The PowerShares Dynamic Leisure and Entertainment Portfolio (NYSEArca: PEJ) qualifies as a consumer discretionary exchange traded fund and a good one at that.

This year, the $189.9 million PEJ, which does an admirable of mixing large-, mid- and small-caps among its 30 holdings, has jumped 42%. That is roughly 500 basis points better than traditional discretionary ETFs that focus on the likes of Amazon (NasdaqGM: AMZN), Nike (NYSE: NKE) and cable providers.

One reason why PEJ has been a standout performer in a standout sector is its exposure to high-flying casual dining and fast food chains. When we highlighted the ETF a month, PEJ had an almost 6% weight to Chipotle (NYSE: CMG), at the time the only noteworthy weight among ETFs to the over $500 stock. [An ETF for Burritos, Coffee and Donuts]

In early November, Starbucks (NasdaqGM: SBUX), Buffalo Wild Wings (NasdaqGM: BWLD) and Krispy Kreme Doughnuts (NYSE: KKD) combined for almost 12% of PEJ’s weight.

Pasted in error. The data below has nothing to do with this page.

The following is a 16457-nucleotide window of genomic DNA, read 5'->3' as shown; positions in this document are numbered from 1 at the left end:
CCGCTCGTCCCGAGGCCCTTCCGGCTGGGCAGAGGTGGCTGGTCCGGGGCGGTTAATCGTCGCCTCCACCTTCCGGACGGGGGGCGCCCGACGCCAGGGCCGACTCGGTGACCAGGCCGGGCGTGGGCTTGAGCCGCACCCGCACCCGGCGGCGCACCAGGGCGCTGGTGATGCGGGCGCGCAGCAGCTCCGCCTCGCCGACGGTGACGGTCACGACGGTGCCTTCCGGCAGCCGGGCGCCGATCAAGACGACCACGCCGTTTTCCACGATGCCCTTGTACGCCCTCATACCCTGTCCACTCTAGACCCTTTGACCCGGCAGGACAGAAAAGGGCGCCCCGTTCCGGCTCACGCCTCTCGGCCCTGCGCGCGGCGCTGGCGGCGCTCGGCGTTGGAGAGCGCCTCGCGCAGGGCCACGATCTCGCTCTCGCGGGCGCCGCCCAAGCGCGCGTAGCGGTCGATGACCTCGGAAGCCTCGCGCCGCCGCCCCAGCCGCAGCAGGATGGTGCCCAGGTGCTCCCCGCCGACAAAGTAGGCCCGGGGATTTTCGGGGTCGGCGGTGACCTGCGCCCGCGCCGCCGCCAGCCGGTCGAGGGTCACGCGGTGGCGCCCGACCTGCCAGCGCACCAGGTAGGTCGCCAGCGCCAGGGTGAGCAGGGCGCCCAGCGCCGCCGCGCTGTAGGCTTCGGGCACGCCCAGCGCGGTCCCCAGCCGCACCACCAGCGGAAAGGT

PEJ has retreated a bit since late November  and although the ETF is trading modestly higher Thursday, it is down 2% over the past week as unions and fast food workers press their employers  for higher wages. Fast food workers want the right to unionize and a wage of at least $15 per hour, more than double the national minimum wage.

It can be argued the workers have a point. Due to the slight wages paid by the 10 largest fast food chains, many workers have to claim some form of government assistance to make ends meet. Taxpayers foot that bill. For example, it is estimated that McDonald’s (NYSE: MCD), privately held Subway and Berkshire Hathaway’s (NYSE: BRK-A) Dairy Queen cost U.S. taxpayers about $1.9 billion combined last year.

Wages at establishments like Chipotle and Starbucks are, in many states, better than at McDonald’s or Wendy’s (NYSE: WEN), but the reality is no one is getting rich making burritos or lattes.